Nathaniel Thayer

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Nathaniel Thayer
Born (1769-07-11)July 11, 1769
Hampton, New Hampshire
Died June 23, 1840(1840-06-23) (aged 70)
Rochester, New York
Religion Unitarian
Spouse(s) Sarah Parker Toppan
Children 8
Parents Ebenezer Thayer
Martha Cotton

Nathaniel Thayer (July 11, 1769 – June 23, 1840) was a congregational Unitarian[citation needed] minister.

Biography[edit]

He was born in Hampton, New Hampshire to Ebenezer Thayer and Martha Olivia Cotton. His father was pastor in Hampton for many years. His maternal grandfather was John Cotton of Newton, Massachusetts, who was the great-grandson of John Cotton.[1][2]

Thayer graduated from Harvard College in 1789 and was ordained junior pastor of a Congregational meeting house in Lancaster, Massachusetts on October 9, 1793. He received a Doctor of Divinity degree from Harvard in 1817.[1] The Lancaster congregation's fifth meeting house designed by Charles Bulfinch in 1816, was built during his tenure.

Respected for his "tact and sagacity", Thayer's involvement was often sought to settle ecclesiastical disputes across the state of Massachusetts. As a result, in his 47 years as a minister, he served on more than 150 church councils,[3][4] and he frequently drew up the decisions.[2]

For a number of years, Thayer was involved in a dispute with James G. Carter, then-Deacon of Thayer's congregation and later a member of the Massachusetts House of Representatives, over the latter's refusal to return funds donated toward the establishment of an instructional academy that failed to materialise. Thayer publicly denounced Carter's actions and called on him to reimburse donors of the failed project. Carter, however, refused and was eventually removed from his position as the church's Deacon. Messerli (1965) argues that Carter's alienation of Thayer (and, by extension, most of the state's clergy) significantly contributed to his loss to Horace Mann in the 1837 election for the position of Secretary of the just-established Massachusetts Board of Education, the first state board of education in the United States.[5]

Thayer died June 30, 1840, in Rochester, New York at the age of 71, "while journeying for pleasure & improvement of his health, to the falls at Niagara on a trip for health reasons."[6]

Family life[edit]

On October 22, 1795, Thayer married Sarah Parker Toppan, daughter of Christopher Toppan and Sarah Parker, by whom he had eight children.[1]

  • Sarah "Sally" Toppan Thayer (Aug 21, 1796 - Dec 20, 1831)
  • Martha Thayer (Apr 5, 1798 - ?)
  • Mary Ann Thayer (Apr 13, 1800 - ?)
  • Nathaniel Thayer (1802) died of "fits" at 6 weeks
  • John Elliott Thayer (Aug 23, 1803 - Sep 29, 1857)
  • Christopher Toppan Thayer (Jun 25, 1805 - ?)
  • Nathaniel Thayer, Jr. (Sep 11, 1808 - Mar 7, 1883)
  • Abigail Thayer (Oct 1, 1812 - Dec 11, 1834)

Bibliography[edit]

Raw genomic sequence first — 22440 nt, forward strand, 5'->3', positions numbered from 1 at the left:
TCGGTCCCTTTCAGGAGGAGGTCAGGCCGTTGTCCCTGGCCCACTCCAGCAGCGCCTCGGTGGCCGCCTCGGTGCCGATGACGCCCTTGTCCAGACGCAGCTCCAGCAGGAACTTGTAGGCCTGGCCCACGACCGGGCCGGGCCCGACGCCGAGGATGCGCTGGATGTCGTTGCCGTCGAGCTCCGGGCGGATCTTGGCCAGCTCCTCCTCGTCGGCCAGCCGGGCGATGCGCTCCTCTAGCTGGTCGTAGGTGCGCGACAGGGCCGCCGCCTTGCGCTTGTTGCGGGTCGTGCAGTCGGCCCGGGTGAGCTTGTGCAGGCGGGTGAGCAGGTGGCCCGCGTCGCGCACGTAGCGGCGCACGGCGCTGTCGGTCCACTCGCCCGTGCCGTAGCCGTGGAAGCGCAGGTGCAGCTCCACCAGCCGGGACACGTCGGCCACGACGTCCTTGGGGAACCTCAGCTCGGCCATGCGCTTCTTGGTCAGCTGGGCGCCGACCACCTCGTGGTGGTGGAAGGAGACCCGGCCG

• Nathaniel Thayer, Papers, bMS 597, Andover-Harvard Theological Library, Harvard Divinity School; Papers, 1798-1844.
  • A sermon delivered before the Ancient and Honorable Artillery Company of Massachusetts in Boston, June 4, 1798: being the anniversary of their election of officers; Boston: Printed by Manning & Loring, 1798; 20pp
  • The preaching and practice of the apostles recommended as a model for the ministers of Christ: a sermon preached at the ordination of the Rev. Elihu Whitcomb, as pastor of the Christian Society in Pepperellborough, on the 3d. of July, 1799; Printed at Portland [Me.] by B. Titcomb, 1799. 22pp
  • A sermon delivered at Lancaster...Dec. 29, 1816; Worcester, 1817
  • A discourse, pronounced before His Excellency John Brooks, esq., governor, His Honor William Phillips, esq., lieutenant governor, the honorable council, and the two houses, composing the Legislature of Massachusetts, on the anniversary election, May 28, 1823; Boston, Printed by order of the legislature, 1823; 24 pp.
  • A discourse, delivered January 27, 1830, at the ordination of Rev. Christopher T. Thayer, to the pastoral care of the first parish in Beverly, MA. Salem: Foote & Brown, 1830; 36 pp.
  • Nathaniel Thayer. Records of the [Lancaster, Massachusetts Congregational] Church in the Case of Deacon James G. Carter and a Reply to the Communicate Made by him to the Brethren, on the Day of His Removal from the Office of Deacon; Lancaster, 1832

References[edit]

  1. ^ a b c "Nathaniel Thayer. Papers, 1798-1844.". Andover-Harvard Theological Library. Harvard Divinity School. 2005-11-22. Retrieved 2007-03-16. 
  2. ^ a b Wikisource-logo.svg Wilson, James Grant; Fiske, John, eds. (1889). "Thayer, Nathaniel". Appletons' Cyclopædia of American Biography. New York: D. Appleton. 
  3. ^ Sprague, William B. (1865) [1857]. Annals of the American Pulpit: Or, Commemorative Notices of Distinguished Clergymen of the Episcopal Church in the United States, Vol 5. New York: Robert Carter & Brothers. pp. 246–50. 
  4. ^ Wilson, James Grant, and John Fiske, ed. ([1889] 1968). "Nathaniel Thayer". Appleton's Cyclopaedia of American Biography VI. Gale Research. p. 73.  Check date values in: |date= (help)
  5. ^ Messerli, Jonathan C. (March 1965). "James G. Carter's Liabilities as a Common School Reformer". History of Education Quarterly (History of Education Society) 5 (1): 19–20. doi:10.2307/366934. JSTOR 366934. 
  6. ^ http://ftp.rootsweb.com/pub/usgenweb/ma/worcester/towns/lancaster/vitals/lancdea10.txt

External Links[edit]